Blog 4- South African Delegates Elaborate on the Nature of a Majority Mandated Affirmative Action

Loyiso Mbabane began the South Africa section by recounting the history of South Africa and the formalization of apartheid. Beginning in 1948 by the Dutch party, Loyiso dryly noted that it represents one of the longest lasting and most effective form of affirmative action by blatantly redistributing resources in favor of the Afrikaner race.   

Once apartheid ended in 1994, South Africa modeled its affirmative action initially after the Malaysian which is based on the Indian model.  Eventually, they settled on the Canadian model with its broader scope.   

From there, another speaker discussed the role of affirmative action in post-apartheid South Africa. For some, it offers transformation from the past. Yet, an ongoing debate also continues in South Africa with a privileged minority still fighting the discrepancies affirmative action is trying to correct.  Another point of contention, are those who are colored South Africans but not black South Africans. Often they feel that the affirmative action policies discriminate against them in favor of black South Africans. In addition, under the apartheid system, they received favorable treatment because their skin was not as dark. Many of them lost their privileged status.   

Complicating matters is the widening economic gap between black Africans after 1994. While affirmative action does not address this, it brings up the need to “de-racialize” the economy, as one speaker put it, and focus on poverty in the country. Instead, the speaker realizes that the government and many people in South Africa have a desire to prove that the new South Africa, run by Blacks, can succeed at the cost of neglecting needed development.   

After a quick break, the next speaker addressed the current arguments circulating in the press. For one thing, affirmative action in South Africa is not colorblind.  Instead the debate is how to build a cosmopolitan citizenship while staying committed to being just.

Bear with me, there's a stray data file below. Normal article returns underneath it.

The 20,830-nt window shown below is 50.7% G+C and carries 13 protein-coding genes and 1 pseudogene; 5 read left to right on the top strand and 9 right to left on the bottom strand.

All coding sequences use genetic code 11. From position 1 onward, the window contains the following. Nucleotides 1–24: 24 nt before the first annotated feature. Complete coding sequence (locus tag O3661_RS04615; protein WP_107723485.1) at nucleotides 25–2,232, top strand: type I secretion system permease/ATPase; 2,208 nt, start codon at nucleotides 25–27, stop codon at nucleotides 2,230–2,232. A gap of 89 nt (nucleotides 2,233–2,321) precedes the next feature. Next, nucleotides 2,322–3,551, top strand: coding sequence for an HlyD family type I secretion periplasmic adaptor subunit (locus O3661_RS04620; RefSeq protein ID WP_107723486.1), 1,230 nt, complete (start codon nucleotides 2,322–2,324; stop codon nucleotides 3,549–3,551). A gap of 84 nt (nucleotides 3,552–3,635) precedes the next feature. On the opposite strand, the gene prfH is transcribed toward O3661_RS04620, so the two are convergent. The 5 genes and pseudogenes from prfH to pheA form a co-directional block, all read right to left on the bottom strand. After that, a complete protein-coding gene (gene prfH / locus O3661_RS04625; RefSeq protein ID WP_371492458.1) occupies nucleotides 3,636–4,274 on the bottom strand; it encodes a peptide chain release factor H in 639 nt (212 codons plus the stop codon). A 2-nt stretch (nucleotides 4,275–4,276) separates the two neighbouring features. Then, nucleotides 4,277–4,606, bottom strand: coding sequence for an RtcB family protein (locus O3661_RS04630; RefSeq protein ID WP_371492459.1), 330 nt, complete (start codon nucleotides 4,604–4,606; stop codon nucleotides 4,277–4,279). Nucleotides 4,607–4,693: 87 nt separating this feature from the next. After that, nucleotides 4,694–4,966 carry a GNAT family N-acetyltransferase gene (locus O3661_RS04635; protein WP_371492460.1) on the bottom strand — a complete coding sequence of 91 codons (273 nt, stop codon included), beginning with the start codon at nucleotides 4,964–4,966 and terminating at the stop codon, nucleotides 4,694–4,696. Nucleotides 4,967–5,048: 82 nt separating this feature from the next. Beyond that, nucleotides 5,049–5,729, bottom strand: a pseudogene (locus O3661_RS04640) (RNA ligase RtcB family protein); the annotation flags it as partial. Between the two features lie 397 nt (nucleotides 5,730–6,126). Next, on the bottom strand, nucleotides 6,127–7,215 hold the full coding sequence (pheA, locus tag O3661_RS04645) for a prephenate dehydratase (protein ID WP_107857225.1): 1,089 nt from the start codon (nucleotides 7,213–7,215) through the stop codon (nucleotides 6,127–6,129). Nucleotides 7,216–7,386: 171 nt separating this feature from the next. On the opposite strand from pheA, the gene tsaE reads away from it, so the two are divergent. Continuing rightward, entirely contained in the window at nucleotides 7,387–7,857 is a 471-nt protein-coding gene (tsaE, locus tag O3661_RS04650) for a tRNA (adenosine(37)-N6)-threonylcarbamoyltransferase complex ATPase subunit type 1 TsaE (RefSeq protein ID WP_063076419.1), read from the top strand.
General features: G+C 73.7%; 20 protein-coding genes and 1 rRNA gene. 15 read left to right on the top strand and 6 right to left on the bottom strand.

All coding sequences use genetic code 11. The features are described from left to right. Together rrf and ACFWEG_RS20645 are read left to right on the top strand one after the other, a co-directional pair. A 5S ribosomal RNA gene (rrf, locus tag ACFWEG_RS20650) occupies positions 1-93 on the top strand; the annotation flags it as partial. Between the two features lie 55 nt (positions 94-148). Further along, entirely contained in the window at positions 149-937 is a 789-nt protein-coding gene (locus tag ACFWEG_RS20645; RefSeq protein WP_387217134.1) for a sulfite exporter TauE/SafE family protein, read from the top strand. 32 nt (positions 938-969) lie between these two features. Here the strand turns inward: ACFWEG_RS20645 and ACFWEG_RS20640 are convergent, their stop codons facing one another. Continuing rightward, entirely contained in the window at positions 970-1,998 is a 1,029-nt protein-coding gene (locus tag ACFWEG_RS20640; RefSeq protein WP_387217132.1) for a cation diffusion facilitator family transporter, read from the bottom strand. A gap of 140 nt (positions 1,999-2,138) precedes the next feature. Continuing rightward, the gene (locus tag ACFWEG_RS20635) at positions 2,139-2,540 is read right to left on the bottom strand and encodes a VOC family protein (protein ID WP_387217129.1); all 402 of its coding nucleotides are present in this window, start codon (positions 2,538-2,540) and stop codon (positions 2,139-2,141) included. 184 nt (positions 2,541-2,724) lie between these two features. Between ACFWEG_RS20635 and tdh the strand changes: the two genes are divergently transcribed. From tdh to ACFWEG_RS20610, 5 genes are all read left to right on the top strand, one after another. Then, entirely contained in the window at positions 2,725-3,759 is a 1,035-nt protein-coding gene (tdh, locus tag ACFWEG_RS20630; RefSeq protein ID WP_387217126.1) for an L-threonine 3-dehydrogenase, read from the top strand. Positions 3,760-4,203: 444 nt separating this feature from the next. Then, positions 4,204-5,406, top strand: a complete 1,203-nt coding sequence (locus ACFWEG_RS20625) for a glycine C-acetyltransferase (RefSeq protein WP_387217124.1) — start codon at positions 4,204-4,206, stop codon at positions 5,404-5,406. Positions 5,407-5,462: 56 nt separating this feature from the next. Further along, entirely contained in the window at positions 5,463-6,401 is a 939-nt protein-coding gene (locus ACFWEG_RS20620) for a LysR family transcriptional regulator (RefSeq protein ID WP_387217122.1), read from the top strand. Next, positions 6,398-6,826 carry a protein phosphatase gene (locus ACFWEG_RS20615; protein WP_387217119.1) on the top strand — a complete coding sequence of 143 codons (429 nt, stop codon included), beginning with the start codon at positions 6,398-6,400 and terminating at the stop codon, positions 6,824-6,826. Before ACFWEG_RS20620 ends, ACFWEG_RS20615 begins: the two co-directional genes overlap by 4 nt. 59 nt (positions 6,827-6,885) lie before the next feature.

From there, the speaker presented two methods utilized to achieve this goal. One, is to have an additional criteria along with racial affirmative action. For example, one needs to be black and from a historically disadvantaged group to qualify.   The second option is to set economic incentives, such as 50% ownership in order to qualify for government contracts.   

Shereen Mills spoke about the legal context of affirmative action beginning with the constitution.  South Africa established equality as the core value of their constitution. Second to that is non-racialism.  In order to achieve equality, the constitution has two aspects, one against discrimination and another promoting positive measure provisions. Non-racialism has a historical context of being used by the ruling minority during apartheid to hide structural racism. Now it is promoted by the disadvantaged minority under the new constitution.

In addition, the constitution sets up a test for reparation. Since colored South Africans were treated differently based on skin color, the test uses relative disadvantage to determine who benefits from affirmative action.  Now, the case of reverse discrimination against white males is being brought to court. Ultimately, the debate around affirmative action, according to Mills, overlooks the moral claim of affirmative action. Instead, it is currently muddled by a relativist look at what it means to be disadvantaged in South Africa.   

During the question and answer section, provocative questions emerged. One participant asked how will class play a role in South Africa since in that country those who were discriminated against are the majority, the power to make significant changes is in their hand. In addition, another person questioned the ability to make changes when apartheid fell, not with a revolution, but with a changing of power, therefore the former governing coalition still has the power to influence policy.

 To address the majority/minority problem, one speaker suggested that South Africa is actually not an anomaly on a global scale. Compared to most countries, the power of the state has been erode by the global market and the advantage of being the majority is diminished by the weakened state to enforce its policies. In addition, in South Africa’s case, the white minority makes up only 1% of the poor population, which means that poverty is a largely colored people’s issue.

What does make South Africa unique is that it is trying to transition from apartheid without falling into genocide (as a result of segregation amongst black Africans during colonial period) as occurred in surrounding countries. In addition, the conflicting notions of identity continues, with some striving for a Black cosmopolitism and others holding onto Black Consciousness, which has shifted its focus towards a more socialist stance.

Loyiso also brought up the concern of “oneness” being used as an excuse to bypass needed improvements and imbalances in order to create a cosmopolitan nation.

In addition, the historical legacy of race based learning institutions resisting integration while dealing with the problem of lacking qualified people for professional or leadership positions is an ongoing issue brought up by one of the speakers.












%d bloggers like this: